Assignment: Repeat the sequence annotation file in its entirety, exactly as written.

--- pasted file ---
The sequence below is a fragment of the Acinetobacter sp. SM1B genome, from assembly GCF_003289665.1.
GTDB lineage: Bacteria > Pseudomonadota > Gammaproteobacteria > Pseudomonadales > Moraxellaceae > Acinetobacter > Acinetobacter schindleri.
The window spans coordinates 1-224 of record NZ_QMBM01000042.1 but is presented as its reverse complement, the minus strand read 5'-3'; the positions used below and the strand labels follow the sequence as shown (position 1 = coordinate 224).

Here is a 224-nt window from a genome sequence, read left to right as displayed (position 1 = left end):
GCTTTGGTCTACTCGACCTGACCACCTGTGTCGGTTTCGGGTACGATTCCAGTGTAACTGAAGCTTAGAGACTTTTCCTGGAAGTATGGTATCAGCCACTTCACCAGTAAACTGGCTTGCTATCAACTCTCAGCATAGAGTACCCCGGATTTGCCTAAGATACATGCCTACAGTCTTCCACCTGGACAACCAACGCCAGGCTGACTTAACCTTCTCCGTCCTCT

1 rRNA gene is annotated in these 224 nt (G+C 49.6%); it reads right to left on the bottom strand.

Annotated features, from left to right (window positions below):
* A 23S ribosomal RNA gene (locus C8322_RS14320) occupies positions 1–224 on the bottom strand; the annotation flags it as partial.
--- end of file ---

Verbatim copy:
The sequence below is a fragment of the Acinetobacter sp. SM1B genome, from assembly GCF_003289665.1.
GTDB lineage: Bacteria > Pseudomonadota > Gammaproteobacteria > Pseudomonadales > Moraxellaceae > Acinetobacter > Acinetobacter schindleri.
The window spans coordinates 1-224 of record NZ_QMBM01000042.1 but is presented as its reverse complement, the minus strand read 5'-3'; the positions used below and the strand labels follow the sequence as shown (position 1 = coordinate 224).

Here is a 224-nt window from a genome sequence, read left to right as displayed (position 1 = left end):
GCTTTGGTCTACTCGACCTGACCACCTGTGTCGGTTTCGGGTACGATTCCAGTGTAACTGAAGCTTAGAGACTTTTCCTGGAAGTATGGTATCAGCCACTTCACCAGTAAACTGGCTTGCTATCAACTCTCAGCATAGAGTACCCCGGATTTGCCTAAGATACATGCCTACAGTCTTCCACCTGGACAACCAACGCCAGGCTGACTTAACCTTCTCCGTCCTCT

1 rRNA gene is annotated in these 224 nt (G+C 49.6%); it reads right to left on the bottom strand.

Annotated features, from left to right (window positions below):
* A 23S ribosomal RNA gene (locus C8322_RS14320) occupies positions 1–224 on the bottom strand; the annotation flags it as partial.